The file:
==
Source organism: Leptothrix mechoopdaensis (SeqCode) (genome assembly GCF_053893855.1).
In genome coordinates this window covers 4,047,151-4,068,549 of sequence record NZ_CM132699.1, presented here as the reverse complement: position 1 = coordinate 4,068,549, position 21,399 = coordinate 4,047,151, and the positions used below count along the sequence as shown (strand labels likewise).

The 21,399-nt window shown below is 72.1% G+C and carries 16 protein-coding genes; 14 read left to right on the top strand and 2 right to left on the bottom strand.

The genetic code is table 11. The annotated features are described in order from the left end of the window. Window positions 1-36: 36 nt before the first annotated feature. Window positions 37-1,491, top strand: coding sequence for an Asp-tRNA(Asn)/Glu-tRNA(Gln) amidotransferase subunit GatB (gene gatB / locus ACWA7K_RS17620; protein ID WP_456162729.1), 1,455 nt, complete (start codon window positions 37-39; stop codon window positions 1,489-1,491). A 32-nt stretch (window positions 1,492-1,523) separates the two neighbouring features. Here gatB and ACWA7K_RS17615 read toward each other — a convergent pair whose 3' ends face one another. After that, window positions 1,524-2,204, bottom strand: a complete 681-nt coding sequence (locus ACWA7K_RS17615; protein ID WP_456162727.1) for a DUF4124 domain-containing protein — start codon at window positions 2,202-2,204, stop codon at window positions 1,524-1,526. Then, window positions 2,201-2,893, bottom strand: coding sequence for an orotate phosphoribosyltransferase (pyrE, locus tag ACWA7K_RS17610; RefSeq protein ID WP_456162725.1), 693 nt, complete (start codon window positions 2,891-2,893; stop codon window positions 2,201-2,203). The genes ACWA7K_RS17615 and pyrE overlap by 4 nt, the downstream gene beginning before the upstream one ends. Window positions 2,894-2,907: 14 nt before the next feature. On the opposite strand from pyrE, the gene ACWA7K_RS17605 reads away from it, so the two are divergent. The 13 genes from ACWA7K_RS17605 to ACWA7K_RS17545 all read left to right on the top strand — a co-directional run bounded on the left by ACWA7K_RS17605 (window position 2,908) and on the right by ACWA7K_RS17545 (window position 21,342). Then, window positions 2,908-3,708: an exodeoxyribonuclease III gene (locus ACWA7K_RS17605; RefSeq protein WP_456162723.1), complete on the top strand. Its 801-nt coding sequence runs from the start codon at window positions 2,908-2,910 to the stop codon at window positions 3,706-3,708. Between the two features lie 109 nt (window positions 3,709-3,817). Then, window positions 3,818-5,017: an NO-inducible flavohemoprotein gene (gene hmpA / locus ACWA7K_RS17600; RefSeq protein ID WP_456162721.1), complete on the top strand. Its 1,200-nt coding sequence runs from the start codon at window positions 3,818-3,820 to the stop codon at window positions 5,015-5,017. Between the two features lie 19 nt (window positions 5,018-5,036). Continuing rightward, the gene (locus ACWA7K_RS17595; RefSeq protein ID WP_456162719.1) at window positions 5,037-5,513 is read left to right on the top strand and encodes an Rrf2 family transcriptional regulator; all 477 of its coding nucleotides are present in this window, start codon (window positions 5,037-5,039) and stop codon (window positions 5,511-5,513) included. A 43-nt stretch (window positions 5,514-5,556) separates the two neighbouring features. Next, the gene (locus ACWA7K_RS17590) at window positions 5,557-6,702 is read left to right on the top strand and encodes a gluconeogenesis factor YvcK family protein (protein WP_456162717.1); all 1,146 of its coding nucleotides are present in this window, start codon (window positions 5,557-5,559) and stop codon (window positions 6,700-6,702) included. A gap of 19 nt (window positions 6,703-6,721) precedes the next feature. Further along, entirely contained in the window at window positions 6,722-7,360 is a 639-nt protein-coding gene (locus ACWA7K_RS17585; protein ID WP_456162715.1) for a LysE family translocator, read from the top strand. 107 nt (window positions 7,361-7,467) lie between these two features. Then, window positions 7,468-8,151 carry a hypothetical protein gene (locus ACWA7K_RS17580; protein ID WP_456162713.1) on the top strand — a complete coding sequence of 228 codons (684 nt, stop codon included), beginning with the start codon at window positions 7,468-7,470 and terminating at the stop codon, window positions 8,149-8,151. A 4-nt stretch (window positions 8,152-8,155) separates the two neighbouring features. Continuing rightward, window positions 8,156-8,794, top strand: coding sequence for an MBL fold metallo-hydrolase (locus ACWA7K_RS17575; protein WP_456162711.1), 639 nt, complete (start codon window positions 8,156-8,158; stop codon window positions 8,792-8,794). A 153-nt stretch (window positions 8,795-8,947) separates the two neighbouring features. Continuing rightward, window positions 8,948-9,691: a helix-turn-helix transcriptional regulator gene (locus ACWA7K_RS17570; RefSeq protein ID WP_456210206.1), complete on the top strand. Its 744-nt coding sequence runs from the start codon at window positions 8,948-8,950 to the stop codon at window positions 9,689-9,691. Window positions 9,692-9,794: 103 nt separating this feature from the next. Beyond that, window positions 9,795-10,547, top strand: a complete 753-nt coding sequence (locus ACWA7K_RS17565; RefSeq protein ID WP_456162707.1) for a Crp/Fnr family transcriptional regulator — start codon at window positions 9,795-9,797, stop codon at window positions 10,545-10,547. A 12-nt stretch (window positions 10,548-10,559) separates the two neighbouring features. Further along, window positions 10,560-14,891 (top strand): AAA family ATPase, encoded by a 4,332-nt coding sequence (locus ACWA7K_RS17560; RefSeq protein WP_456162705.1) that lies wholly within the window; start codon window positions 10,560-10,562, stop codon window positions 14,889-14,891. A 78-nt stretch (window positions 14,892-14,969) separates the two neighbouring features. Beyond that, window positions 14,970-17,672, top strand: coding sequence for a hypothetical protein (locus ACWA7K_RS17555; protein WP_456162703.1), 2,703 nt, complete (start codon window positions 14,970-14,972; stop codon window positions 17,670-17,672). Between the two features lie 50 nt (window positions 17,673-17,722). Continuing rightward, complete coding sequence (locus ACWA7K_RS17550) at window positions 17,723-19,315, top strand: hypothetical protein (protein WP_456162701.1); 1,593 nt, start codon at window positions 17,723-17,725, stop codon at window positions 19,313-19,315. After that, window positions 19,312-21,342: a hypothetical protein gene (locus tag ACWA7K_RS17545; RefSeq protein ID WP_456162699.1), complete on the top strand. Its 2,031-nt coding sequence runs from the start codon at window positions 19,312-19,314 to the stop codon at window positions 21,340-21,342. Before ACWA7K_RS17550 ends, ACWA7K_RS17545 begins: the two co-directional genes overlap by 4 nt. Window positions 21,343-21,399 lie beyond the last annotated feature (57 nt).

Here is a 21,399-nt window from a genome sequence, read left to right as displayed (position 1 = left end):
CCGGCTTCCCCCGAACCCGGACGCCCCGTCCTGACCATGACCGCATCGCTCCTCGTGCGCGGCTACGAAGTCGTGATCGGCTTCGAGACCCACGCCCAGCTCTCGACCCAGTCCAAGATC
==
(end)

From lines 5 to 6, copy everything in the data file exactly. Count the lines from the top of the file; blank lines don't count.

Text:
Here is a 21,399-nt window from a genome sequence, read left to right as displayed (position 1 = left end):
CCGGCTTCCCCCGAACCCGGACGCCCCGTCCTGACCATGACCGCATCGCTCCTCGTGCGCGGCTACGAAGTCGTGATCGGCTTCGAGACCCACGCCCAGCTCTCGACCCAGTCCAAGATC